May Brings Change

sfimagefilmIt’s time for an announcement – one that you’ll be hearing more about in the next few days.

But first, I should provide some background.

Over the last decade, I have been a writer (and sometimes editor) for Hollywood Jesus.  Basically, that position meant that I would work my normal job during the day, but pull a Clark Kent once in a while and run off to appointments in the 90210 area code and nearby areas. Of course, that allowed me to meet and interview some really incredible people and have an insider scoop on what was coming out of Hollywood (before you ask, I haven’t seen the new Star Wars film).

At the same time, Hollywood Jesus was undergoing a behind-the-scenes transformation that had been in the works for a number of years. While I had an idea what was going to happen, I just continued doing what I had done all along—reading, reviewing, and asking questions to people who were playing a role (in one way or another) for making Christianity known to the rest of the world.

February 15th of this year brought an official notification that the long anticipated changes were going to finally happen. At this point, I needed to consider and pray about what the next step was.  The answer came sooner than I planned.

Less than a week later, I was at Kohl’s with my family shopping for kids’ clothes. Suddenly, my phone started vibrating as if it was possessed. But it wasn’t a phone call.  Instead, a number of writers from a Facebook group I was a part of were chatting.  It seemed that they wanted to create a new site that embraced a vision that integrated faith, dialogue, and discussion–and they were working on what it should be called. The ideas were flowing fast and furious and my phone was paying the price as a result. So while the rest of the family was trying on clothes in the dressing room, I added some ideas while trying to control my laughter at the comments (note: it didn’t work).

The group seemed to be enamored with the word screen, so I played with the idea a bit.  Suddenly, I remembered an issue regarding the computer maker Lenovo that was currently making headlines.  It seems they were in trouble for secretly adding an adware program called Superfish to their lower-priced computers. What if we kept the screen idea and added ‘fish’ to the end of it? I thought. Quickly, I pulled out my phone and wrote, “Screenfish (as opposed to Superfish),” adding later that screen=movies and fish=faith (think of the early Christian symbol plastered on the backs of cars even today). A few of the folks liked the idea, but I wasn’t able to continue the conversation due to my phone battery going to zero. The next night, I whipped up a quick logo idea and before we knew it, the idea was born.

Of course, there was a lot of behind the scenes work that would take place, but it’s almost time to fully unveil the curtain on ScreenFish. You can sign up for the newsletter at screenfish.net right now if you’d like.

Please note that I’m not calling my time with Hollywood Jesus non-beneficial.  Far from it. I learned so much from the opportunity that it cannot be adequately written about–how to interview, how to look at pop culture through a different lens (take a look at the book Eyes Wide Open by William Romanowski), how to dialogue with people about Jesus instead of browbeating them with the Bible, and how to rock a fedora like founder David Bruce did.  But there is a time to step away, and that time is now.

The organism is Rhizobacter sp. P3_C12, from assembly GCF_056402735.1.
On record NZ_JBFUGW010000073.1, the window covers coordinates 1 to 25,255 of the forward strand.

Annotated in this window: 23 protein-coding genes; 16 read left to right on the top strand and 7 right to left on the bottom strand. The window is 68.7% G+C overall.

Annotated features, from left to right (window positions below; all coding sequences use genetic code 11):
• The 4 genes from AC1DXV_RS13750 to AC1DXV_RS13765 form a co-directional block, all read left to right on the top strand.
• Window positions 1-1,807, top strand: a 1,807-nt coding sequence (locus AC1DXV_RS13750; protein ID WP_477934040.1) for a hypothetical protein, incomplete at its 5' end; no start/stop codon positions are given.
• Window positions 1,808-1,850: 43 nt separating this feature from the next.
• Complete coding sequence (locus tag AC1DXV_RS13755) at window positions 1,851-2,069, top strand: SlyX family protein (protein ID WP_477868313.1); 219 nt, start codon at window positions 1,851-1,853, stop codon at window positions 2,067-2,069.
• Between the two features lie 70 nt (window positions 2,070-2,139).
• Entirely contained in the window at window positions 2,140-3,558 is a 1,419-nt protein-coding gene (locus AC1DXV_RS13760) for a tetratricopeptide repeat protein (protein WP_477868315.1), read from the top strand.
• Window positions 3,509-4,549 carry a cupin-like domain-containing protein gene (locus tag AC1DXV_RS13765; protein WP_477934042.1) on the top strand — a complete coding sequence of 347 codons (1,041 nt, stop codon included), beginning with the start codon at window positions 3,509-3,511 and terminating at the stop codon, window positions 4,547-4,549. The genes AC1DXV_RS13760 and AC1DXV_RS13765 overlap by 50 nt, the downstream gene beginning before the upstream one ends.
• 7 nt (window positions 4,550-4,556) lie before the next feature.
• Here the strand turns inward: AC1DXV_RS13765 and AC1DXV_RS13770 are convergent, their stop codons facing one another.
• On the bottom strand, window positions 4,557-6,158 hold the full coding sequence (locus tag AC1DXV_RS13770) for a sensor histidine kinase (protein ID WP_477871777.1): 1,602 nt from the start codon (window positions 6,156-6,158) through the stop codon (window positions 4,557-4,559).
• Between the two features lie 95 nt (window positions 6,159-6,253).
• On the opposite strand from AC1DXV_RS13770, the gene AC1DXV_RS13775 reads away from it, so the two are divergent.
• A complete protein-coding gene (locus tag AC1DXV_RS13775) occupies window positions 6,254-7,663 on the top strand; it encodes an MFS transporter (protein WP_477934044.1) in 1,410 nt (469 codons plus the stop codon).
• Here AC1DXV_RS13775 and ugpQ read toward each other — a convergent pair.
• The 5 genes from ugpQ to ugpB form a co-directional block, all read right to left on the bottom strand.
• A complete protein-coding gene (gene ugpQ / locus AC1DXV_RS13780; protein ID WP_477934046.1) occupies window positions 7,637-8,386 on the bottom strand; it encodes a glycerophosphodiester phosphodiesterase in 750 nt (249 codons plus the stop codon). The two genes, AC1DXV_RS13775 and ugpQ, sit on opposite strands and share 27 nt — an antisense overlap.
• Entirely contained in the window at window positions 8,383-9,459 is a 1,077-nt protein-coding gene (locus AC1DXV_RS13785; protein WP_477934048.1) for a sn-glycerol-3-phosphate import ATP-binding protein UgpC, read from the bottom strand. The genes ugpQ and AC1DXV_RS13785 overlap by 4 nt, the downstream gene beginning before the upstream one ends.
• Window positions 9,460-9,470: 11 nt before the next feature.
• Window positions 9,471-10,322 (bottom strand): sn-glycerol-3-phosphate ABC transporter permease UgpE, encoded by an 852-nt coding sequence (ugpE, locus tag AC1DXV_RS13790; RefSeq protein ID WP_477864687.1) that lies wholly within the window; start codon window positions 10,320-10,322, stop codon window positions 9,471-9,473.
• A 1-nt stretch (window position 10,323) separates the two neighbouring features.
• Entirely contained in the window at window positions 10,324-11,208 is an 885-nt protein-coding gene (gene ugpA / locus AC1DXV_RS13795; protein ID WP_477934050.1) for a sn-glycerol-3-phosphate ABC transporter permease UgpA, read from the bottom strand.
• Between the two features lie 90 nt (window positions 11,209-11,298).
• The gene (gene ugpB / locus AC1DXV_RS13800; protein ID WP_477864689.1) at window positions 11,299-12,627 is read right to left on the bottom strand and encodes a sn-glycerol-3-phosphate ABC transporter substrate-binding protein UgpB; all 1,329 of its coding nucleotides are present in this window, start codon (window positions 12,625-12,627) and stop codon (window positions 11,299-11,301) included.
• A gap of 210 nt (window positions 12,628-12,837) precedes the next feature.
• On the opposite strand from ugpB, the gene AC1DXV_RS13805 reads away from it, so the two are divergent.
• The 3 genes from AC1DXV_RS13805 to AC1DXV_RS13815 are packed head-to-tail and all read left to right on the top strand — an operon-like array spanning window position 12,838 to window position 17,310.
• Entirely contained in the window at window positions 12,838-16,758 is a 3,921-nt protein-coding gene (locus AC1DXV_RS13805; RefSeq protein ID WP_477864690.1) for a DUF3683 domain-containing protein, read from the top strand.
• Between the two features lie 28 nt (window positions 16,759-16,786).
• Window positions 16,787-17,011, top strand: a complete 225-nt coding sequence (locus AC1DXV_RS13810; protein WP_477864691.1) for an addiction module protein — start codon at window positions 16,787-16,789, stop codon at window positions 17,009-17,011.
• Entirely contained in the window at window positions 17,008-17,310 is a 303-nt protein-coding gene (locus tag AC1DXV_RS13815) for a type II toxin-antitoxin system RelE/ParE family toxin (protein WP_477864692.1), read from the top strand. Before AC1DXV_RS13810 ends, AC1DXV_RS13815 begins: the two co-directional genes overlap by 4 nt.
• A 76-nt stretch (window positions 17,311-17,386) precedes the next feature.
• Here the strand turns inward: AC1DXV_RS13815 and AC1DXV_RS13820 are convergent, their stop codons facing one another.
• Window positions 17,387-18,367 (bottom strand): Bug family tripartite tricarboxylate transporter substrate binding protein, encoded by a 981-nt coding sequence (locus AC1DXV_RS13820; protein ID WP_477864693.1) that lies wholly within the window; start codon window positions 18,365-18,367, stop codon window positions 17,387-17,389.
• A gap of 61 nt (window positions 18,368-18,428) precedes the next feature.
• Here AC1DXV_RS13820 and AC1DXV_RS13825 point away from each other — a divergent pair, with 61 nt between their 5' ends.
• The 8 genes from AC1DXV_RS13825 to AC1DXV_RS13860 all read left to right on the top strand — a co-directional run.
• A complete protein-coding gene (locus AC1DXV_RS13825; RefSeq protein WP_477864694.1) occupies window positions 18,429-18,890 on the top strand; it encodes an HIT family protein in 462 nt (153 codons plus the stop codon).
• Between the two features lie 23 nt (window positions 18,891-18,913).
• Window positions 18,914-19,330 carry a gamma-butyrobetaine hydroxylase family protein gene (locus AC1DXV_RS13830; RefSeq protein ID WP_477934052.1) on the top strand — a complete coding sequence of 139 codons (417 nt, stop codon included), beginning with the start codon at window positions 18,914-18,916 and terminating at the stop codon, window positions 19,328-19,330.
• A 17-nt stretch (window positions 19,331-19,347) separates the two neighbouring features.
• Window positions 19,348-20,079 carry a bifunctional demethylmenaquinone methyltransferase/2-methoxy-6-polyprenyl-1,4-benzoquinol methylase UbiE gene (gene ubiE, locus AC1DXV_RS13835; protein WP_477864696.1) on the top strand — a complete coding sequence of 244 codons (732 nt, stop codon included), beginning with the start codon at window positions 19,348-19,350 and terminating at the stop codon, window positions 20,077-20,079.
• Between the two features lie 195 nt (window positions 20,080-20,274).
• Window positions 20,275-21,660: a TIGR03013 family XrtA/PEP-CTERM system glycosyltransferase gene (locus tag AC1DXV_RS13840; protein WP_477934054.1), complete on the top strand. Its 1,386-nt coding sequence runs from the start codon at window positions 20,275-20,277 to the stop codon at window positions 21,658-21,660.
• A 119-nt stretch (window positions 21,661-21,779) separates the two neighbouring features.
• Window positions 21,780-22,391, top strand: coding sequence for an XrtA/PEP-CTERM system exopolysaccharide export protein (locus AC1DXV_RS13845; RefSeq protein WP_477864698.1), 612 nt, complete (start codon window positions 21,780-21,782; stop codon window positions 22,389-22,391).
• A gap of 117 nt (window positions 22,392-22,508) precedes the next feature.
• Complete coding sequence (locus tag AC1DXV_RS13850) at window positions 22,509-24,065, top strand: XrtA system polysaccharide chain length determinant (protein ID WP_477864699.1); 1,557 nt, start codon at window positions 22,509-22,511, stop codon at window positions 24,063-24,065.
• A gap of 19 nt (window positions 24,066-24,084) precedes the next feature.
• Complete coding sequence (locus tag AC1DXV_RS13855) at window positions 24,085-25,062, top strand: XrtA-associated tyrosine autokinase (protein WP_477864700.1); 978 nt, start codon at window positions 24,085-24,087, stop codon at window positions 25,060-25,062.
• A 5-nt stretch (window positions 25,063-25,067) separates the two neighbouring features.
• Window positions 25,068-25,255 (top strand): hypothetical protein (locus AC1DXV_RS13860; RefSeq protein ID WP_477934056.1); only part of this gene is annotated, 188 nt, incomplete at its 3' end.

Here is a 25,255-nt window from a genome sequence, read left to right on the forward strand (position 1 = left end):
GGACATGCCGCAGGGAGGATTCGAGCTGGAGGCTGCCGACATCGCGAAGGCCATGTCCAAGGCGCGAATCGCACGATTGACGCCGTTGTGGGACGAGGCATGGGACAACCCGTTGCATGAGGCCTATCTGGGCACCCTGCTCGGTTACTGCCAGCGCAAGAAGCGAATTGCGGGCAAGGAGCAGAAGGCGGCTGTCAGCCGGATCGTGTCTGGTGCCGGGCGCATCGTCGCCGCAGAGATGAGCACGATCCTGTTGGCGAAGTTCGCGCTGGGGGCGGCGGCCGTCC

I hope you’ll join me on this new journey—and become a part of the discussion. The internet is a great place to acquire information, but it’s also a great place to talk about issues and topics (trolls notwithstanding).

Faith and film are always intertwined. Come be a part of the unraveling process!

Eleven Discoveries Upon Turning 40

40Turning a year older usually means a cake, presents, and possibly an off-key a capella chorus of waiters and waitresses intent on embarrassing you. However, a birthday can also change one’s view of life. That seems to be the way it is when a person transitions form 39 to 40. I know, I know . . . it’s an age that is often so scary that folks avoid using the number itself, instead choosing to remain stuck on 39 for decades.

Something happens, however, when a person reaches that milestone year in their life. My birthday was on Saturday and it was like I had somehow awoken wiser. Maybe it’s due to that 3 in my age becoming a 4. I’m not quite sure. But it makes things a lot more significant all of a sudden.

So, in fashion to the style of the Internet these days, here are a few words of wisdom that I’d like to share with you about life:

* Make your days count. I now understand how long the Israelites roamed the wilderness as they waited to get into the Promised Land. Forty years is quite a long time! It’s important to make a positive difference in the lives of those you come into contact with. Life is way too short to harbor grudges and stay negative about any/everything around you. Otherwise, you’re the one stuck in the wilderness.

* Don’t work so hard that you forget to see, admire, and appreciate the finer things in life. You only get one crack at living, so take the time to spend playing games with your kids, acting goofy, or even singing one of your favorite songs at the top of your lungs (you might want to try the latter in front of a mirror first, but that’s completely your call).

* Read a book once a month (if not more often). In this day and age, we’re so accustomed to having information dispensed to us in lists, memes, emoji, and 140-character screeds that people a century ago wouldn’t be able to decipher. So why not give a book a chance? (As a bonus, pick up a classic work and spend time with it.)

* Put down the phone, tablet, or other electronic device once in a while. I share a birthday with my now 13 year-old daughter. She needs to have me spend time with her that’s not dependent on me tapping on a screen and zoning out for longer than I think. So does the rest of the family, come to think of it… (Note: this goes for eating at a restaurant as well–I cannot tell you the number of families I’ve seen that are all on their devices simultaneously or playing with the digital kiosk-thing at the table.) People are way more important than checking your Facebook feed for the 25th time or trying to better your high score on Crossy Road (in case you’re wondering, my best is 234).